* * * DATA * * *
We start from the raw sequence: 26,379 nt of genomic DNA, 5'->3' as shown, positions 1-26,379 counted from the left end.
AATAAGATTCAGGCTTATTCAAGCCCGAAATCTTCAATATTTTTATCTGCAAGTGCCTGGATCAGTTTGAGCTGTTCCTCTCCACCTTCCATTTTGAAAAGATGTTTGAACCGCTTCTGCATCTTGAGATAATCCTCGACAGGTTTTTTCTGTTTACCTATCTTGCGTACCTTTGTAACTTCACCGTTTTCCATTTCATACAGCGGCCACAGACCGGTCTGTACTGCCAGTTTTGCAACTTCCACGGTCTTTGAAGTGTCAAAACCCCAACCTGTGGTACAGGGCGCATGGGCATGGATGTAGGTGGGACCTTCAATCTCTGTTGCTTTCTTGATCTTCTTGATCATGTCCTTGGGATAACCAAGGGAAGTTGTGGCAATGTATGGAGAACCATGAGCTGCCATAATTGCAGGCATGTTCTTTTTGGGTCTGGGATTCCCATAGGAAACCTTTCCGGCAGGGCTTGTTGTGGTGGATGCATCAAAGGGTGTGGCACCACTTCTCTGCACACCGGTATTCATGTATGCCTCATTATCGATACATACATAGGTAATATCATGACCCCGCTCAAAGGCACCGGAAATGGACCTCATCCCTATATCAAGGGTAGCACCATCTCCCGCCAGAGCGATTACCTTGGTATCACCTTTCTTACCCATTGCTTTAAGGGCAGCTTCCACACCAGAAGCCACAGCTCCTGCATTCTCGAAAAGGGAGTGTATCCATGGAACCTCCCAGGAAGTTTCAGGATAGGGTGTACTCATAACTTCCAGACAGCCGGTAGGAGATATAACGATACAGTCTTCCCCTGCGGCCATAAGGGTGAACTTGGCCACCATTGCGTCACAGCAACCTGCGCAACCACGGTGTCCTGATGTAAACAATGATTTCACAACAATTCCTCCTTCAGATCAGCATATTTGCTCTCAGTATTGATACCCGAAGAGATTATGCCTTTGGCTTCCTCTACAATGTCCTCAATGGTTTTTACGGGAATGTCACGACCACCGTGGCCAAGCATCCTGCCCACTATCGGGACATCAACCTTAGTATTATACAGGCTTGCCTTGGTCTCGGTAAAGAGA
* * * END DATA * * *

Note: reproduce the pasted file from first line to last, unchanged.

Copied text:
We start from the raw sequence: 26,379 nt of genomic DNA, 5'->3' as shown, positions 1-26,379 counted from the left end.
AATAAGATTCAGGCTTATTCAAGCCCGAAATCTTCAATATTTTTATCTGCAAGTGCCTGGATCAGTTTGAGCTGTTCCTCTCCACCTTCCATTTTGAAAAGATGTTTGAACCGCTTCTGCATCTTGAGATAATCCTCGACAGGTTTTTTCTGTTTACCTATCTTGCGTACCTTTGTAACTTCACCGTTTTCCATTTCATACAGCGGCCACAGACCGGTCTGTACTGCCAGTTTTGCAACTTCCACGGTCTTTGAAGTGTCAAAACCCCAACCTGTGGTACAGGGCGCATGGGCATGGATGTAGGTGGGACCTTCAATCTCTGTTGCTTTCTTGATCTTCTTGATCATGTCCTTGGGATAACCAAGGGAAGTTGTGGCAATGTATGGAGAACCATGAGCTGCCATAATTGCAGGCATGTTCTTTTTGGGTCTGGGATTCCCATAGGAAACCTTTCCGGCAGGGCTTGTTGTGGTGGATGCATCAAAGGGTGTGGCACCACTTCTCTGCACACCGGTATTCATGTATGCCTCATTATCGATACATACATAGGTAATATCATGACCCCGCTCAAAGGCACCGGAAATGGACCTCATCCCTATATCAAGGGTAGCACCATCTCCCGCCAGAGCGATTACCTTGGTATCACCTTTCTTACCCATTGCTTTAAGGGCAGCTTCCACACCAGAAGCCACAGCTCCTGCATTCTCGAAAAGGGAGTGTATCCATGGAACCTCCCAGGAAGTTTCAGGATAGGGTGTACTCATAACTTCCAGACAGCCGGTAGGAGATATAACGATACAGTCTTCCCCTGCGGCCATAAGGGTGAACTTGGCCACCATTGCGTCACAGCAACCTGCGCAACCACGGTGTCCTGATGTAAACAATGATTTCACAACAATTCCTCCTTCAGATCAGCATATTTGCTCTCAGTATTGATACCCGAAGAGATTATGCCTTTGGCTTCCTCTACAATGTCCTCAATGGTTTTTACGGGAATGTCACGACCACCGTGGCCAAGCATCCTGCCCACTATCGGGACATCAACCTTAGTATTATACAGGCTTGCCTTGGTCTCGGTAAAGAGA